She was TALL. She strode down a hallway with purpose and large-boned grace. She was awe-inspiring. She was Maya ANGELOU, for crying out loud, and I was 23 and starstruck to be in the presence of the poet and memoirist who had rocked my world with her words in high school and college. Dr. Maya Angelou was truly larger than life, and I got to breathe the air beside her one afternoon in 1989.
We were both in a San Francisco church in the Tenderloin district. She was visiting friends, the Reverend Cecil Williams who ran Glide Memorial Church with his poet wife, Janice Mirikatani. I was working on a publishing project with some amazing kids in one of Glide’s many community offerings, an afterschool program funded by my then-boss, Frederick Furth. Dr. Angelou had agreed to write a foreword for the children’s book of writings and drawings and, during one of my meetings with the Reverend Williams and Ms. Mirikitani, she appeared. In person. Right there in the very room we were in!
I don’t think I formed more than a few words, probably something along the lines of, “It’s an honor to meet you.” But my soul was aloft, soaring with the joy of being in the company of one of the most searing, honest, funny, brave, beautiful writers our nation has ever known, not to mention the most formidable presence I have ever encountered. Her manner exuded dignity and the strongest sense of self of anyone I’ve ever met. I was deeply humbled.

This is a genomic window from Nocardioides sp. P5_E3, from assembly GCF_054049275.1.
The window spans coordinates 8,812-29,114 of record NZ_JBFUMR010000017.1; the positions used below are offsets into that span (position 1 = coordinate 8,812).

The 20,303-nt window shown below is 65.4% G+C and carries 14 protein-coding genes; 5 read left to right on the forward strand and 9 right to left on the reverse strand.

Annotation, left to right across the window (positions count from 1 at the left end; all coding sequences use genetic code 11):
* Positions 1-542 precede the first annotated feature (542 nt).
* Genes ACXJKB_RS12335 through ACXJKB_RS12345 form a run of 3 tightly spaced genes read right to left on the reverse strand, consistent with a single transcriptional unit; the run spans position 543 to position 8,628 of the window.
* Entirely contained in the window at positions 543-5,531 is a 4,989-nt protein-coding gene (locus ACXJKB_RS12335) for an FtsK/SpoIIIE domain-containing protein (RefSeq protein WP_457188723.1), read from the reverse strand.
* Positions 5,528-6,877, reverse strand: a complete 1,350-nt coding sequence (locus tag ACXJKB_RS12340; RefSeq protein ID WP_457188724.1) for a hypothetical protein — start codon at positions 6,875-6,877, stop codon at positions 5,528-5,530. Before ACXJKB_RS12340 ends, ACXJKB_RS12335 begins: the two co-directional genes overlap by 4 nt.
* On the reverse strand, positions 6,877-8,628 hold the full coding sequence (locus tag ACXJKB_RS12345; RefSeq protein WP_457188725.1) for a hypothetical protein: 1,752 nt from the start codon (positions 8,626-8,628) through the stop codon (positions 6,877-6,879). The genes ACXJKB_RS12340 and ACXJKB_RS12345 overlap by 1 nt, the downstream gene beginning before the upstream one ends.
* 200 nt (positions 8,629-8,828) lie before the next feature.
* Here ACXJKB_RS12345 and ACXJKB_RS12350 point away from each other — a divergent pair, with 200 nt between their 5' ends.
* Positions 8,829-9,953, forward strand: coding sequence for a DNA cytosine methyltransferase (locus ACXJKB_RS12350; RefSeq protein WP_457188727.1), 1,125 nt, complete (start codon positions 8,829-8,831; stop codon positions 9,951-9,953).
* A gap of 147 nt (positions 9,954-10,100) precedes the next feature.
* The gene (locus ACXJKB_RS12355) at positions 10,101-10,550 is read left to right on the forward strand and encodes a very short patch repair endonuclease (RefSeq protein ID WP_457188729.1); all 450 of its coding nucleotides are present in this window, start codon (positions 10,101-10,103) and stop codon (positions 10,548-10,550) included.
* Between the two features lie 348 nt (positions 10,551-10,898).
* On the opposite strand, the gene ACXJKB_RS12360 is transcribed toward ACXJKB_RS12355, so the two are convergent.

And even better, I was inspired, and trebly so a couple of days later, when I attended the Sunday church service at Glide that Maya Angelou guest-led with Cecil Willams. She strutted, she spoke, she sang. She mesmerized. A congregation of hundreds — from the wealthiest socialites to the most struggling Tenderloin families — hung on her words, laughed and whooped and lifted their voices in a joyous chorus of hallelujahs, praise and song. THAT is what church is all about: community and celebration, a gathering in. It was revelatory.
I would have loved Maya Angelou’s great spirit and admired her defiant, triumphant resilience even if all I had ever glimpsed of her was her writing, but I am eternally grateful that I was given the thrill of experiencing, close-up, for a few brief moments, the presence of that extraordinary woman.
Rest in peace (and laughter and poetry), Dr. Angelou. Phenomenal, indeed.
Please feel free to share your own memories of Maya Angelou and her words. Weren’t we all lucky to have met her?!